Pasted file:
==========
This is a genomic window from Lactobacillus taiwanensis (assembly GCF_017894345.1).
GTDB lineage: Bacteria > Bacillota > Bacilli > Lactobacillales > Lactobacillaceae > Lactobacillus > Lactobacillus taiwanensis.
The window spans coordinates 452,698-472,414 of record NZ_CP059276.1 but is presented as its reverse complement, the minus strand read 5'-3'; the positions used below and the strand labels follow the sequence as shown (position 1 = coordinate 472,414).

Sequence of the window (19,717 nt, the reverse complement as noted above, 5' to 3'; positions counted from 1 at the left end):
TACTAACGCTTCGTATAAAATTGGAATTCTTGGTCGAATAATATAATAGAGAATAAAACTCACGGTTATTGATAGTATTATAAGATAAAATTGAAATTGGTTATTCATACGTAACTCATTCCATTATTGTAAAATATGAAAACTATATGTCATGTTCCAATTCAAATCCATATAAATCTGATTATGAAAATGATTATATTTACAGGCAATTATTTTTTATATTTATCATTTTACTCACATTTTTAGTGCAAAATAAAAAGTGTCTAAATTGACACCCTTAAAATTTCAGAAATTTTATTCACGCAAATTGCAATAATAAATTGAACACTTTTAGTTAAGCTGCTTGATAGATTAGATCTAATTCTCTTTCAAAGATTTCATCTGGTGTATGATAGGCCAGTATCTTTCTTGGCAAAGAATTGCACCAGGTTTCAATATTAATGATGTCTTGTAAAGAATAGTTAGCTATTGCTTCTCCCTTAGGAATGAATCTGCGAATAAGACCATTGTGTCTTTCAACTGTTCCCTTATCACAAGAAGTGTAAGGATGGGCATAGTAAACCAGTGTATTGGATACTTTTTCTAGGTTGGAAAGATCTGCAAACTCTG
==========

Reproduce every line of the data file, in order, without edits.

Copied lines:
This is a genomic window from Lactobacillus taiwanensis (assembly GCF_017894345.1).
GTDB lineage: Bacteria > Bacillota > Bacilli > Lactobacillales > Lactobacillaceae > Lactobacillus > Lactobacillus taiwanensis.
The window spans coordinates 452,698-472,414 of record NZ_CP059276.1 but is presented as its reverse complement, the minus strand read 5'-3'; the positions used below and the strand labels follow the sequence as shown (position 1 = coordinate 472,414).

Sequence of the window (19,717 nt, the reverse complement as noted above, 5' to 3'; positions counted from 1 at the left end):
TACTAACGCTTCGTATAAAATTGGAATTCTTGGTCGAATAATATAATAGAGAATAAAACTCACGGTTATTGATAGTATTATAAGATAAAATTGAAATTGGTTATTCATACGTAACTCATTCCATTATTGTAAAATATGAAAACTATATGTCATGTTCCAATTCAAATCCATATAAATCTGATTATGAAAATGATTATATTTACAGGCAATTATTTTTTATATTTATCATTTTACTCACATTTTTAGTGCAAAATAAAAAGTGTCTAAATTGACACCCTTAAAATTTCAGAAATTTTATTCACGCAAATTGCAATAATAAATTGAACACTTTTAGTTAAGCTGCTTGATAGATTAGATCTAATTCTCTTTCAAAGATTTCATCTGGTGTATGATAGGCCAGTATCTTTCTTGGCAAAGAATTGCACCAGGTTTCAATATTAATGATGTCTTGTAAAGAATAGTTAGCTATTGCTTCTCCCTTAGGAATGAATCTGCGAATAAGACCATTGTGTCTTTCAACTGTTCCCTTATCACAAGAAGTGTAAGGATGGGCATAGTAAACCAGTGTATTGGATACTTTTTCTAGGTTGGAAAGATCTGCAAACTCTG